Mosque shooting victim Alen Alsati is recovering in Starship Children's Hospital with her family, while a Givealittle page for her and her dad has raised more than $40,000.
The 4-year-old, who has been in a critical condition at Starship children's hospital, woke up from a coma earlier this week after undergoing multiple surgeries.
She has suffered brain damage along with other injuries after being shot several times at a terror attack at the Al Noor Mosque last month.
An update on a Givealittle page set up on behalf of her father Wasseim Alsati to help support the family said Alen is beginning to respond to questions with one word answers.
She had managed to swallow some water, but was not yet able to consume solids, Wasseim's update read.
"Please keep praying with us - every small development is very exciting."
Wasseim, a father-of-four, was also shot numerous times during the terror attack on March 15.
He told the Weekend Herald he had "cried and cried" when he learnt his daughter had suffered brain damage.
Alen had made some progress and could now recognise her mother's voice. But doctors said it could be up to six months before they had a clear idea of her long-term prognosis.
"My daughter doesn't recognise nobody yet. She can't speak, see, talk or eat by herself. She has a tube in her nose. She is not listening or communicating – it is heartbreaking," he said.
"We don't know how long she will be like that. It could be forever. We are very emotional and always crying".
The images of that day haunt him, even in his sleep.
"I have nightmares all the time. You can't express it or talk about it. You cannot imagine how bad it is - it is unbearable and painful. Every time I still hear and feel the shots coming at me and my legs collapsing" .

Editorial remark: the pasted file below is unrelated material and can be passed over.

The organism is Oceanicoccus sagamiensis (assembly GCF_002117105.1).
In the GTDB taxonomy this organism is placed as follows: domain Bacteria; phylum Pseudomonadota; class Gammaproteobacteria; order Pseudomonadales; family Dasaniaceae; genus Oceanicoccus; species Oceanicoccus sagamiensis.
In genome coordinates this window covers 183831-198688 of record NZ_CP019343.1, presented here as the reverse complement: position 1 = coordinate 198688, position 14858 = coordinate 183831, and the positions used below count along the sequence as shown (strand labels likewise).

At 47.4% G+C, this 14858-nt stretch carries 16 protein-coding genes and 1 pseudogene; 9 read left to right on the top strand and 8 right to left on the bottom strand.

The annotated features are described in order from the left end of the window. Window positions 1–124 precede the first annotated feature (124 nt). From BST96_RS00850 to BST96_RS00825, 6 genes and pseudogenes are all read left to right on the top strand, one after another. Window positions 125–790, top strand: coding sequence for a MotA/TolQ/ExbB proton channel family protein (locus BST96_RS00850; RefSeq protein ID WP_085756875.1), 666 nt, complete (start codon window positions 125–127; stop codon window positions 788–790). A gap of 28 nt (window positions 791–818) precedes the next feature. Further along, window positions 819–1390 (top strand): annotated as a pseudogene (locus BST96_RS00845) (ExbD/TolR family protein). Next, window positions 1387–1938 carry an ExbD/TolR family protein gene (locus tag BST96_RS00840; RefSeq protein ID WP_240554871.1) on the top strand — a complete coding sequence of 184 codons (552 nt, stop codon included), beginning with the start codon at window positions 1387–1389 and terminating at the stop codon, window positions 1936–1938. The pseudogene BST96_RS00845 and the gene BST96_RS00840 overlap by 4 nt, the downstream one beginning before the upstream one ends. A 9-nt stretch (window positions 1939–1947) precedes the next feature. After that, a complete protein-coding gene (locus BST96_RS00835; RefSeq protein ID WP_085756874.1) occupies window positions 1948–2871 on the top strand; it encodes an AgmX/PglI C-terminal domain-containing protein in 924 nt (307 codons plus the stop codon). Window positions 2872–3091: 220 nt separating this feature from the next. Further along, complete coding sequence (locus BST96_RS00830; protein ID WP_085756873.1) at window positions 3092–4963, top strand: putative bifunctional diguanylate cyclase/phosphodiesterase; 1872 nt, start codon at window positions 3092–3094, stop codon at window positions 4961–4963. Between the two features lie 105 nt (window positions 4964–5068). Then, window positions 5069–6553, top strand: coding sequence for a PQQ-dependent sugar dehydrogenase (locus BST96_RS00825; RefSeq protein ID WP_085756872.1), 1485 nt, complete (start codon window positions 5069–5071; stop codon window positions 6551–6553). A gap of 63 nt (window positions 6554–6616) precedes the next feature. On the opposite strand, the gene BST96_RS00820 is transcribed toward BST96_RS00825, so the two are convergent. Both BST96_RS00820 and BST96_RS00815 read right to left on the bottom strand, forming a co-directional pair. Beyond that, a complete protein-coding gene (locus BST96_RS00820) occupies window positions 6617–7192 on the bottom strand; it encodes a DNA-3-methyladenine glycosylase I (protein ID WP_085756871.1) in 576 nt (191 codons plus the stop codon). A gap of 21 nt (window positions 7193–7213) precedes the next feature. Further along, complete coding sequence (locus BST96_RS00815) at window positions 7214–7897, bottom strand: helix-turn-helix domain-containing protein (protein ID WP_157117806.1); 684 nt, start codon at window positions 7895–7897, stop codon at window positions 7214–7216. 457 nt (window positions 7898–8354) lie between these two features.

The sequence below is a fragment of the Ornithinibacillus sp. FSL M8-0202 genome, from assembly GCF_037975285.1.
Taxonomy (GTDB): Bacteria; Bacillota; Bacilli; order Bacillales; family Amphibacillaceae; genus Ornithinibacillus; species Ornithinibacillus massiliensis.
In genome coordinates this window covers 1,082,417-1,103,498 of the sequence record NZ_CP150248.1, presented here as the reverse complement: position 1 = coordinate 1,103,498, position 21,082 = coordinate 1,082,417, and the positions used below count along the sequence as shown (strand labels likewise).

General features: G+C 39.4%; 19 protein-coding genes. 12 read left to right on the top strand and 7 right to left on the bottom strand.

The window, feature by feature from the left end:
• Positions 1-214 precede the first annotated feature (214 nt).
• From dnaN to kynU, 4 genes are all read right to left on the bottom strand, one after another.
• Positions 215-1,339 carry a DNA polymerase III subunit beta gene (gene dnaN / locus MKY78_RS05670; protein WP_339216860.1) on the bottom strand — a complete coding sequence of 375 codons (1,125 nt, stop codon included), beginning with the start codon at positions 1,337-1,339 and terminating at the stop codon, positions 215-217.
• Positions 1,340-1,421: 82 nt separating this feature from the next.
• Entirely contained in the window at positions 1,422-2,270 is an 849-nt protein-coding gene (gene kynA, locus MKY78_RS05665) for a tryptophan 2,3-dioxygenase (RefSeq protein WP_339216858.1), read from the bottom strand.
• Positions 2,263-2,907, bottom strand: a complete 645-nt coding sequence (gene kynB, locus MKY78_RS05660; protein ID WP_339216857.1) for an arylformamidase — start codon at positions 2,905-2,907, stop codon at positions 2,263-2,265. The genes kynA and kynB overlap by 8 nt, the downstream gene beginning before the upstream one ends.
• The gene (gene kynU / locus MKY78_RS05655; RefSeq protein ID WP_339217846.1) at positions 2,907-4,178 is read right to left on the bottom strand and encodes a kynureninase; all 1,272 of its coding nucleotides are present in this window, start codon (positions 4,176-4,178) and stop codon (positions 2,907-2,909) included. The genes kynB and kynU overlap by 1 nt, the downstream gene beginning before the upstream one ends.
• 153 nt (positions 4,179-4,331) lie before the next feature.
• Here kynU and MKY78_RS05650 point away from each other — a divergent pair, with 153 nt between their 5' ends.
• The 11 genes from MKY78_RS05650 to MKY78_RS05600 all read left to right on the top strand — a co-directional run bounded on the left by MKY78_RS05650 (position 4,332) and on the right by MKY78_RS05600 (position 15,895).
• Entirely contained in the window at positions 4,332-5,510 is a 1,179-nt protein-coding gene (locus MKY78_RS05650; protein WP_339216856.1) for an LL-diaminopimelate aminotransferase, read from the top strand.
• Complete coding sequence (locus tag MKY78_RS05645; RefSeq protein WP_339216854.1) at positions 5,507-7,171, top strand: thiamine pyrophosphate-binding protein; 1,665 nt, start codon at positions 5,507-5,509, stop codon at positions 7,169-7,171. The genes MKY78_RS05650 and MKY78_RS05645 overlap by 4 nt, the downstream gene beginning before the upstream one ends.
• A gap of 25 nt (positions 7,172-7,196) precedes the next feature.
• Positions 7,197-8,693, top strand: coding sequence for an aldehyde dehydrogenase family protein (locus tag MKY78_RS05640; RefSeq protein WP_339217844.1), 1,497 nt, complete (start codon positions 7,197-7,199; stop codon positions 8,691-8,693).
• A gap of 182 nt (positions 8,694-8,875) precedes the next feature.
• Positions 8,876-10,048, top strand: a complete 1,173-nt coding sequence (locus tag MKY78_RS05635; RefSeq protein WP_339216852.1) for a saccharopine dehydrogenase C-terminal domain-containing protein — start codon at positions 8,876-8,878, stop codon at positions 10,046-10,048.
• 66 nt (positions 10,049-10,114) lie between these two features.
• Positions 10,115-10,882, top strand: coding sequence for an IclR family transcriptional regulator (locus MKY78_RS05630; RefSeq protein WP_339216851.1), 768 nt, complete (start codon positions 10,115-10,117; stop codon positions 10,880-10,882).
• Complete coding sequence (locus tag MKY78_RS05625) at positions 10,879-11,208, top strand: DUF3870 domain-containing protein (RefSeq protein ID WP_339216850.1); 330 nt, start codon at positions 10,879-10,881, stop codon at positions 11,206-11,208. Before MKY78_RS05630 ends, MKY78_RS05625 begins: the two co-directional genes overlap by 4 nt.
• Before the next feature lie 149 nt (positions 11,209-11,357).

Alsati has had surgery to remove shrapnel and bone out of his hip socket and surgery for a perforated bowel and injury to his pelvis.
He still can't walk properly but hopes to be released from hospital today. He will move to a new home near Auckland hospital before starting rehabilitation in three weeks.
His daughter's journey is far more complicated.
"I was very depressed [after the news she has brain damage] but refuse to take pills for my sadness. I feel the faith I have and the prayers from all the people in Auckland and Christchurch keep me upbeat."
Alsati says he is stressed having to provide for his family while he recovers.
"I am under a lot of pressure dealing with everything on my own. I am trying to provide for my family of six. It's very hard because I can't work any more".
He is, however, grateful that his mother, brothers Nadeem and Sabri, and his mother-in-law have flown to New Zealand to support his wife, Asma Daraghmeh, and their children.
"My family want to relocate to New Zealand but they need permanent residence. I need 18 months 'til I start walking again. We have only seen each other once in four years. They are happy to stay and support us. They have seen how safe it is and how much our government has given us".
The award-winning Jordanian barber had to close his hairdressing business after the attacks.
The Givealittle page set up on Thursday had raised a little more than $40,179, by 4pm today.
The page was set up to raise funds for Alen and Wasseim's ongoing medical care.
Another page set up for the family shortly after the mosque attacks raised around $46,000, before it closed last month.